Cheever: "...there used to be two schools of thought. One was the I.A. Richard's school, responsible for what is referred to as the New Criticism, which says you must consider every piece of writing out of context and in a vacuum [NOTE: This type of close-reading focus-on-the-text is what I was trained in as an English major at the U of C in the early 90s]. If you know anything about who wrote it, where and when it was written, that pollutes your ability to read. Then there was F.R. Leavis, who said you have to see everything in context. So there were these two very passionately argued schools of thought. Richard's school of thought is now gone....People don't even think about doing it a different way anymore. Even the idea that it's better to read work without knowing anything about it has been lost."Mostly I just want to agree with her. I think it's really interesting, coming at a text from both these perspectives, holding them both in your head and seeing how the interpretations speak to each other. It reflects my own reading experience too -- some books I read knowing nothing about the authors, their historical time period, etc. Some books I already know lots. Some books I start out knowing nothing and over years, learn all kinds of things. And all of those perspectives for reading are interesting, and valuable to me.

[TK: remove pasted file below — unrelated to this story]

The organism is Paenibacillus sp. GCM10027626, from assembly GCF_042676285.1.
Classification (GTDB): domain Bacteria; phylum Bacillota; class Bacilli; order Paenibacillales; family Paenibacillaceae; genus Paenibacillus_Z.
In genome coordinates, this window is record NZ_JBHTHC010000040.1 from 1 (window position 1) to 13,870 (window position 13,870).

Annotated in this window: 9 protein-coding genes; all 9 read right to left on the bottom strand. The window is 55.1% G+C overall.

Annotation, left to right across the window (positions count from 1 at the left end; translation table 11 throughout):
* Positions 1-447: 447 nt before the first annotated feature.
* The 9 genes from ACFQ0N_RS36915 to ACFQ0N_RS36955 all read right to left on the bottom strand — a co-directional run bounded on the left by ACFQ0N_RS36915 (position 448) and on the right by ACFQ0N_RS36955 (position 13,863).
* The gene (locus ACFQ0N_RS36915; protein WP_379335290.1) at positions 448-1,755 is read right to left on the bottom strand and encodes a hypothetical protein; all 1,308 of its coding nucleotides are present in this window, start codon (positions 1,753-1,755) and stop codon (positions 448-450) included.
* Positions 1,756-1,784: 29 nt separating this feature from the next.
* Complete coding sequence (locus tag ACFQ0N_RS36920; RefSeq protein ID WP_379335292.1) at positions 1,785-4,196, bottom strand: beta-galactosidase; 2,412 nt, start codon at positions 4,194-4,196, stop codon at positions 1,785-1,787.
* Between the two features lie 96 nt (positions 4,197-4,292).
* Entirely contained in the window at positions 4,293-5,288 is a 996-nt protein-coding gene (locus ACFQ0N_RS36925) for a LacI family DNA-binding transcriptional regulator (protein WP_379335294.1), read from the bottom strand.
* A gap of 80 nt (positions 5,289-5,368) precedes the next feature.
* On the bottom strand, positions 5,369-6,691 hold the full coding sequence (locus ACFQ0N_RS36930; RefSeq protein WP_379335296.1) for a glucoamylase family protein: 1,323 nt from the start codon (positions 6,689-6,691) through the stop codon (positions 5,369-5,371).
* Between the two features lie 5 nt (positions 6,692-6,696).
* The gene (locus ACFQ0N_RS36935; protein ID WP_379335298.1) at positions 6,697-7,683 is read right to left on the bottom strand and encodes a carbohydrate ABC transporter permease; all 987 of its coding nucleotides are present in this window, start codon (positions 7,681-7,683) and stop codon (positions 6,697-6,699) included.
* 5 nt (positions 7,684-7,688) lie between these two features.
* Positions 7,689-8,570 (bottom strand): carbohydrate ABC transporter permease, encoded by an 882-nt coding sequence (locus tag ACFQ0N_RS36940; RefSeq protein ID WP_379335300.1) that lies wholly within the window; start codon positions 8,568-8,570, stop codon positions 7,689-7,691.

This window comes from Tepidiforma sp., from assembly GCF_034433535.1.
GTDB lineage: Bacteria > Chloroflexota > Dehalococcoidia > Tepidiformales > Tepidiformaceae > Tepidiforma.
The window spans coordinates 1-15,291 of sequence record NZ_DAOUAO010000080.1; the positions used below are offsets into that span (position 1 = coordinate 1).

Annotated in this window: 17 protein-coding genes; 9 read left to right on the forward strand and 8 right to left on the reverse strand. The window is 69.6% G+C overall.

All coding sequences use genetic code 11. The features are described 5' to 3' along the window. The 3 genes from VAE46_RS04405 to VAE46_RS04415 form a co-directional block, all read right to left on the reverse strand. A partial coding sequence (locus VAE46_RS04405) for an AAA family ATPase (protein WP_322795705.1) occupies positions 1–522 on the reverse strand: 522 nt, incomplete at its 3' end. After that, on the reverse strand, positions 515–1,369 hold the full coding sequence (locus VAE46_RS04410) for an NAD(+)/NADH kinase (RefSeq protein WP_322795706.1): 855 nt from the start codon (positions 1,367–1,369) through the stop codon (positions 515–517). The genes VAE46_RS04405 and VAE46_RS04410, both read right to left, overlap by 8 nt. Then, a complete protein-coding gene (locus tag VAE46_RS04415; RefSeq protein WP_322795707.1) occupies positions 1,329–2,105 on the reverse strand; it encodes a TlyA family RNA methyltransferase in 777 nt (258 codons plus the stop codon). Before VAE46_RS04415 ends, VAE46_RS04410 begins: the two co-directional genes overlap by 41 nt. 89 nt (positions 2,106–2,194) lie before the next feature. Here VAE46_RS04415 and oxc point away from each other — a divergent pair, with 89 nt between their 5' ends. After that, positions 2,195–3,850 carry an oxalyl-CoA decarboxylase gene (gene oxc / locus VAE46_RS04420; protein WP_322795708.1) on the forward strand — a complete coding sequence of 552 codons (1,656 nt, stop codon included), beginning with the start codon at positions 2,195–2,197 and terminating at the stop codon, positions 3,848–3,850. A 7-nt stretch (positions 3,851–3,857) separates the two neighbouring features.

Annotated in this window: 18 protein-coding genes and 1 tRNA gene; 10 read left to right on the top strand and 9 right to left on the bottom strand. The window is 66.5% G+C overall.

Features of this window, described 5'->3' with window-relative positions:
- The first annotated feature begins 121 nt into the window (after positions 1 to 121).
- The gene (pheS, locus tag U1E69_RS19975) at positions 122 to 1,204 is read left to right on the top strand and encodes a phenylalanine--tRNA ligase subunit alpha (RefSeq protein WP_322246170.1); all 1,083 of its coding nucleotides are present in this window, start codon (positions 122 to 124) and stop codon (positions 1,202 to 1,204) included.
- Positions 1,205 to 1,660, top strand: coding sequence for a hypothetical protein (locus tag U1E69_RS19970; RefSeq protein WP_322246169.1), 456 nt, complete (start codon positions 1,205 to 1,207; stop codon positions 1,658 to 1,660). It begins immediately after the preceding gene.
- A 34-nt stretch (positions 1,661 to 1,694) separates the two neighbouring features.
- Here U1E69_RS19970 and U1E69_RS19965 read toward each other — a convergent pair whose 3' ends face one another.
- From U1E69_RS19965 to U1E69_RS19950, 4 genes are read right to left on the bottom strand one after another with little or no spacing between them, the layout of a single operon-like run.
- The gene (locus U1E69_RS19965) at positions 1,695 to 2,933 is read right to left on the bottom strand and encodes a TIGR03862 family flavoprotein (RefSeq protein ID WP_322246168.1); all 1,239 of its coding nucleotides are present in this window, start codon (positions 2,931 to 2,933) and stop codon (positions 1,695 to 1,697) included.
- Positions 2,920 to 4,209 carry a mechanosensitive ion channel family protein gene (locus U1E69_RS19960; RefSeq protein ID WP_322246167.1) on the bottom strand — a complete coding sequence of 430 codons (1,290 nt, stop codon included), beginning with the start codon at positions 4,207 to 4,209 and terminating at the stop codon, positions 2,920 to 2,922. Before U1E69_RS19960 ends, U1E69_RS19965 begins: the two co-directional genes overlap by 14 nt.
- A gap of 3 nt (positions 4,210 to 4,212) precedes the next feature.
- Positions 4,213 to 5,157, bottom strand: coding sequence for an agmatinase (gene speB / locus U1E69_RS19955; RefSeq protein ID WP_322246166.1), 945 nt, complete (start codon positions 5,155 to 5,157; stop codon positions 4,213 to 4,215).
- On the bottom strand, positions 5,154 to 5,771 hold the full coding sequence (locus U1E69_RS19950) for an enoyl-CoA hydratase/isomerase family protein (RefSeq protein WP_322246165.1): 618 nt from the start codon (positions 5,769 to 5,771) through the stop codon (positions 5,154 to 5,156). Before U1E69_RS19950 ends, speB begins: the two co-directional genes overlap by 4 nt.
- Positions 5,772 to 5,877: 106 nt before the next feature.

Interviewer: "Are you saying you think it would be better to go back to the old way of holding the work sacred?"
Cheever: "No. I'm saying there should be two competing ideas, one that work should be read in a vacuum, and the other that it should be read in context."